THE SCOPE OF INSURANCE PROGRAMMERS IN THE UNITED STATES

The scope of insurance programmers in the United States is very wide. There are many different types of insurance programs that they can help design, develop and maintain. Insurance programmers can be found working for private companies or governmental agencies where they work with healthcare, auto, property and casualty industries to name a few.

Insurance companies have a lot of information that they manage on a daily basis. This includes client information, financial records, claims and many other types of data. Insurance programs help to keep all of this information organized and readily available for insurance agencies or companies to use as needed. They can create custom databases which allows the company to track incoming requests, see what has been processed, manage claim information and much more.

Insurance programmers work with many different types of information systems. These can include medical insurance billing software used by doctors to submit bills for patient care, an automotive system that tracks the purchase and sale of vehicles for a dealership over time or even custom tailored programs designed specifically for use by a single insurance company.

Most of the work that an insurance programmer does is done on a computer and requires them to use software design tools such as programming languages, databases and operating systems. Insurance companies will often ask for resumes or portfolios from potential employees so they can look over their experience with different types of programing software and operating systems.

In order to become an insurance programmer, most employers require at least a bachelor’s degree in computer programming or information technology. Many programmers also earn postgraduate degrees such as master of business administration (MBA) or Master of Science programs to help them gain the skills and abilities needed for this type of work.

Insurance Programmers earn on average $75,000 per year. The lowest 10 percent of programmers typically make less than $45,000 while the highest 10 percent can make up to $120,000 annually.

Qualification of insurance programmers

Insurance companies require that their employees have formal education degrees in order to be considered for employment. Most employers will insist on looking at resumes or portfolios of previous work completed by potential employees. Employers may also ask for proof of specific software skills which can include computer languages, databases and operating systems.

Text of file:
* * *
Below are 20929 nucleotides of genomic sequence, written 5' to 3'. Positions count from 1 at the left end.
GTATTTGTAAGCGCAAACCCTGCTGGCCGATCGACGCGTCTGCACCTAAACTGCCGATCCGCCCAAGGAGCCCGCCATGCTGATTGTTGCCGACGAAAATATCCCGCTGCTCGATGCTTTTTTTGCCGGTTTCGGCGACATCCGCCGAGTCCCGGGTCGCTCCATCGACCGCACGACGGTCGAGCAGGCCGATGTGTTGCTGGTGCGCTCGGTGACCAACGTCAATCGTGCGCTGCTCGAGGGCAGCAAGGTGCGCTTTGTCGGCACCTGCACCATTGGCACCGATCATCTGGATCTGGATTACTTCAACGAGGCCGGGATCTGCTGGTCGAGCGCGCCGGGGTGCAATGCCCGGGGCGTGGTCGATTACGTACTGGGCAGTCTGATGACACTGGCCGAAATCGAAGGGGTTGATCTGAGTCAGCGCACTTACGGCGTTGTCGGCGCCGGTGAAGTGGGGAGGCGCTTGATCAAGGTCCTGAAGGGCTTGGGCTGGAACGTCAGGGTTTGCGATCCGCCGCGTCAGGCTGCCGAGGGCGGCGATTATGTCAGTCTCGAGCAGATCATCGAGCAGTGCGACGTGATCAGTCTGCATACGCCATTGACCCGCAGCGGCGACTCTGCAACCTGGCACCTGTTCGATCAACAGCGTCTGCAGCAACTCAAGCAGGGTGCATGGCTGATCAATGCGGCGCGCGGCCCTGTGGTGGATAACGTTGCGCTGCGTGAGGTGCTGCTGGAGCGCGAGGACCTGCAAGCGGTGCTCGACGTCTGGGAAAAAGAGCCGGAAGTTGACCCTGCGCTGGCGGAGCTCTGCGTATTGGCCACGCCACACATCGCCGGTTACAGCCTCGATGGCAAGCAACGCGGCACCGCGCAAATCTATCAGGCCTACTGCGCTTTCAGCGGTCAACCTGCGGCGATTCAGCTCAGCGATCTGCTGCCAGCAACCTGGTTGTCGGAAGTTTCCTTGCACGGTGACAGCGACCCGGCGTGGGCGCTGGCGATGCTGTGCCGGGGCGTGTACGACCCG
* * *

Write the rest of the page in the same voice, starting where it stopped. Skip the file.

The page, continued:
Professionals who are pursuing a career as an insurance programmer should have a bachelor’s degree in computer programming, information technology or a related field. It can also be beneficial to earn a postgraduate degree such as an MBA or Master of Science in order to gain the skills and experience needed for this type of work.

Many insurance companies will hire entry-level applicant’s right out of college, but most will require at least three years of experience in programming and related work.

Other important skills that insurance companies look for include:

  • Analytical and problem solving skills
  • Attention to detail
  • Coordination ability
  • Critical thinking
  • Decision making abilities
  • Flexibility
  • Interpersonal skills
  • Leadership skills
  • Listening skills
  • Organizational abilities
  • Planning ability
  • Project management skills
  • Research abilities
  • Self-motivation and discipline
  • Team player abilities.

Non educational requirements for programmers are minimal, often requiring only an extensive work history and good references.

Programmers must have a license, certification or registration to work in some states and territories of the United States. These professional certifications may include:

  • Certified Insurance Compliance Professional (CICP)
  • Certified Insurance Fraud Investigator (CIFI)
  • Certified Insurance Service Representative (CISR)
  • Certified in Insurance Accounting and Finance (CIIAF).